Anderson estimates he lost $600,000 in revenue.
Shortly after Anderson sued, Thomas Baldwin, the owner of several Des Moines and West Des Moines taverns, joined the lawsuit as co-plaintiff. Baldwin owns Annie’s Irish Pub in Des Moines; Shotgun Betty’s in West Des Moines; The Irish in West Des Moines; and Wellman’s Pub in West Des Moines.
In court filings, Baldwin estimated that he lost at $1.3 million in revenue due to the governor’s actions prior to August, and that he stood to lose even more as a result of restrictions imposed around Labor Day, which he said was normally “an extremely profitable week” for him.
Baldwin and Anderson have alleged in court that “there is no public health disaster” in Polk and Dallas counties, as defined by Iowa law. They also argue that the governor has had other tools at her disposal in attempting to slow the spread of COVID-19, but didn’t take advantage of them before ordering bars to close.
Specifically, they note that on Aug. 1, more than 300 physicians and advanced practice providers urged Reynolds to require individuals to wear masks in public places. “Notably,” their petition states, “the Aug. 27th proclamation does not contain any requirement for the wearing of masks.”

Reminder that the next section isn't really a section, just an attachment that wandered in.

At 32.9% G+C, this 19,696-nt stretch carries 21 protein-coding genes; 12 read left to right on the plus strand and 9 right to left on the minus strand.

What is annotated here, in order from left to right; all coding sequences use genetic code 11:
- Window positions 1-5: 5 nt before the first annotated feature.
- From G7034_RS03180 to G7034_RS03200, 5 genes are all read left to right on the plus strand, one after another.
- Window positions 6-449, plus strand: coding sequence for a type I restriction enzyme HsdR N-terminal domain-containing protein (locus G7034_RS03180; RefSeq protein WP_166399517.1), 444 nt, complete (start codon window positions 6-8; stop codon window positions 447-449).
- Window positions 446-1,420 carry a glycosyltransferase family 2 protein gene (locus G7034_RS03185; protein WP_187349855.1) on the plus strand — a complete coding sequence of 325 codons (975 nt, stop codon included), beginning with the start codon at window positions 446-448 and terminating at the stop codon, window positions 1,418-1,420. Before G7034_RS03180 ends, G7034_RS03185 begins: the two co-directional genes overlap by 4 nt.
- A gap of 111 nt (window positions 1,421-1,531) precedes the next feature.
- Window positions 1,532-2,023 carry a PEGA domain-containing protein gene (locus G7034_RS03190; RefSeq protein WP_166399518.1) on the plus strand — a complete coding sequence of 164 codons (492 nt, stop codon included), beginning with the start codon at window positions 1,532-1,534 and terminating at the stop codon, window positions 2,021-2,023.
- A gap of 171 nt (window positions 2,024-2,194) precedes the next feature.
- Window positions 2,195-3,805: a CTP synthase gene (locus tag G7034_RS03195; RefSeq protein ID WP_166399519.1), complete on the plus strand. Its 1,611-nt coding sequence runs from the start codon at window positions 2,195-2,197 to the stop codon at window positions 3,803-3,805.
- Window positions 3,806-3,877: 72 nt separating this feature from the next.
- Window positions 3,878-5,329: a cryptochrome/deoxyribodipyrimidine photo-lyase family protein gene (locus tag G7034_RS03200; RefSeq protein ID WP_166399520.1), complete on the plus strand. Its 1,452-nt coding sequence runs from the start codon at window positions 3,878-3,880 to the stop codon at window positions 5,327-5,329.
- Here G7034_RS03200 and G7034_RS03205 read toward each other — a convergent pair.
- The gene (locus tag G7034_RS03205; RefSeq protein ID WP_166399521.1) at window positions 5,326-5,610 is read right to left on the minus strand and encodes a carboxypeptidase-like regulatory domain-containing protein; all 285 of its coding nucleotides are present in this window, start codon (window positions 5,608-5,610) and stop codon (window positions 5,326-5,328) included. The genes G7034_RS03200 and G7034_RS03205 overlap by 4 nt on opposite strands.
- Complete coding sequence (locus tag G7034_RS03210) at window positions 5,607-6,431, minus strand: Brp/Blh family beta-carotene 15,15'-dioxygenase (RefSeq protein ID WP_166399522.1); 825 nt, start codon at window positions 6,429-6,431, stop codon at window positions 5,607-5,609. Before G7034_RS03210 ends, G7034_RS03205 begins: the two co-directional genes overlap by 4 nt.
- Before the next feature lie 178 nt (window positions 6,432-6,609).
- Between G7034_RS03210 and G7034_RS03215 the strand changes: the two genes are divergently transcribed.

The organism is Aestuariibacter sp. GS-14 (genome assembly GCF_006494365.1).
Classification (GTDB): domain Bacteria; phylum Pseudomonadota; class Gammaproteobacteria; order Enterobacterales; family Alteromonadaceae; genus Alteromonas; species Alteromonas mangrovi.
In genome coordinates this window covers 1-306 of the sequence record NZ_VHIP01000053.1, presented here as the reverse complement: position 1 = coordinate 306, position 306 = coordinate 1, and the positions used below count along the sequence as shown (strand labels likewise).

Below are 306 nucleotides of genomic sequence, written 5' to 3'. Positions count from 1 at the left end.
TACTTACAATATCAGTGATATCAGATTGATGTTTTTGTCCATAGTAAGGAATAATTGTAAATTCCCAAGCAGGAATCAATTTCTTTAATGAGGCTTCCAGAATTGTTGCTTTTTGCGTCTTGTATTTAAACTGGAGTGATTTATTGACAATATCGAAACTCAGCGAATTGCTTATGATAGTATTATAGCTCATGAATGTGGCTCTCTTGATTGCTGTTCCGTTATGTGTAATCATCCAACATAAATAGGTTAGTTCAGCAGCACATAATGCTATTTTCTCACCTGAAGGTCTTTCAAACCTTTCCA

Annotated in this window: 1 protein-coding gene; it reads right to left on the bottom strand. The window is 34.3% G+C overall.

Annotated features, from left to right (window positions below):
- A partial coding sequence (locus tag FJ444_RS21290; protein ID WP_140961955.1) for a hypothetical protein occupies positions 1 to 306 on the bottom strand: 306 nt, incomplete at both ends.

In responding to the lawsuit, the state filed an affidavit by Dr. Caitlin Pedati, the state epidemiologist and medical director. In her sworn statement, Pedati acknowledges that on Aug. 27, the governor ordered bars in six counties to close to the general public, while allowing carry-out, drive-through, and delivery service to continue.
“I had advised the governor to take this action,” Pedati says in the affidavit. “I advised that she tailor the closure at this time to bars, and not include restaurants, due to several factors which support temporarily closing bars to reduce transmission of COVID-19. Bars are higher risk environments for COVID-19 transmission as compared to restaurants due to challenges in implementing social distancing in establishments where people gather primarily to socialize. The loud environment in many bars can lead to people huddling more closely and talking more loudly, which can increase transmission of COVID-19. Alcohol also lowers inhibitions which can make patrons less likely to follow public health recommendations such as social distancing and wearing masks.”